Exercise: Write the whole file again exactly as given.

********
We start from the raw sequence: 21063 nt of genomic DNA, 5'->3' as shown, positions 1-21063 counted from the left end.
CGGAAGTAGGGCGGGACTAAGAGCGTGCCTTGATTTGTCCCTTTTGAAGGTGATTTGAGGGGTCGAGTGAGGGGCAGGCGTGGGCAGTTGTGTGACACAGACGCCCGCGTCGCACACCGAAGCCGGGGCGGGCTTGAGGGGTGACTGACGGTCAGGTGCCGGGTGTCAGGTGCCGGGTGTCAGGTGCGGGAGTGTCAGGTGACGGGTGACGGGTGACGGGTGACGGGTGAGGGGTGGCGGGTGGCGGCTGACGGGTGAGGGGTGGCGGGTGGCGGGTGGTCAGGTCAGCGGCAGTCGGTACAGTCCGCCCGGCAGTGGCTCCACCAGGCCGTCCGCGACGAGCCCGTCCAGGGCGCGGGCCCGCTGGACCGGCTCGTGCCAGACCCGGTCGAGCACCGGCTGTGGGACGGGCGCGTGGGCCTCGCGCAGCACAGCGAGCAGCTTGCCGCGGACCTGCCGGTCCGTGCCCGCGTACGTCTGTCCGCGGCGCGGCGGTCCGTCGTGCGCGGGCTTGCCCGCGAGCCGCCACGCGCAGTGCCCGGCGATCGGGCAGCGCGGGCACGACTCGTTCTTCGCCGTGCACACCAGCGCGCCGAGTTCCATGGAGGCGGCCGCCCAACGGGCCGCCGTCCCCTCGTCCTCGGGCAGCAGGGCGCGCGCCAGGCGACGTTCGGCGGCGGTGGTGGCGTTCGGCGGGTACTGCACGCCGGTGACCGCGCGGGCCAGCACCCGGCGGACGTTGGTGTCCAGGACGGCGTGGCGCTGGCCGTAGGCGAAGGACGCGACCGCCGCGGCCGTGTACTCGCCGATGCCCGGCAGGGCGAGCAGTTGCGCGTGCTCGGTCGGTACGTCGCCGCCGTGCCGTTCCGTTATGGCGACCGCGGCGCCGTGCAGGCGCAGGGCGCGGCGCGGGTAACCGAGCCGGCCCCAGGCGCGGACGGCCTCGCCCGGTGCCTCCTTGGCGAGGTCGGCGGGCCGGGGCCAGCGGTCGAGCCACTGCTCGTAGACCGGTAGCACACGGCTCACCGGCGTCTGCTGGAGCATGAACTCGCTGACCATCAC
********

We start from the raw sequence: 21063 nt of genomic DNA, 5'->3' as shown, positions 1-21063 counted from the left end.
CGGAAGTAGGGCGGGACTAAGAGCGTGCCTTGATTTGTCCCTTTTGAAGGTGATTTGAGGGGTCGAGTGAGGGGCAGGCGTGGGCAGTTGTGTGACACAGACGCCCGCGTCGCACACCGAAGCCGGGGCGGGCTTGAGGGGTGACTGACGGTCAGGTGCCGGGTGTCAGGTGCCGGGTGTCAGGTGCGGGAGTGTCAGGTGACGGGTGACGGGTGACGGGTGACGGGTGAGGGGTGGCGGGTGGCGGCTGACGGGTGAGGGGTGGCGGGTGGCGGGTGGTCAGGTCAGCGGCAGTCGGTACAGTCCGCCCGGCAGTGGCTCCACCAGGCCGTCCGCGACGAGCCCGTCCAGGGCGCGGGCCCGCTGGACCGGCTCGTGCCAGACCCGGTCGAGCACCGGCTGTGGGACGGGCGCGTGGGCCTCGCGCAGCACAGCGAGCAGCTTGCCGCGGACCTGCCGGTCCGTGCCCGCGTACGTCTGTCCGCGGCGCGGCGGTCCGTCGTGCGCGGGCTTGCCCGCGAGCCGCCACGCGCAGTGCCCGGCGATCGGGCAGCGCGGGCACGACTCGTTCTTCGCCGTGCACACCAGCGCGCCGAGTTCCATGGAGGCGGCCGCCCAACGGGCCGCCGTCCCCTCGTCCTCGGGCAGCAGGGCGCGCGCCAGGCGACGTTCGGCGGCGGTGGTGGCGTTCGGCGGGTACTGCACGCCGGTGACCGCGCGGGCCAGCACCCGGCGGACGTTGGTGTCCAGGACGGCGTGGCGCTGGCCGTAGGCGAAGGACGCGACCGCCGCGGCCGTGTACTCGCCGATGCCCGGCAGGGCGAGCAGTTGCGCGTGCTCGGTCGGTACGTCGCCGCCGTGCCGTTCCGTTATGGCGACCGCGGCGCCGTGCAGGCGCAGGGCGCGGCGCGGGTAACCGAGCCGGCCCCAGGCGCGGACGGCCTCGCCCGGTGCCTCCTTGGCGAGGTCGGCGGGCCGGGGCCAGCGGTCGAGCCACTGCTCGTAGACCGGTAGCACACGGCTCACCGGCGTCTGCTGGAGCATGAACTCGCTGACCATCAC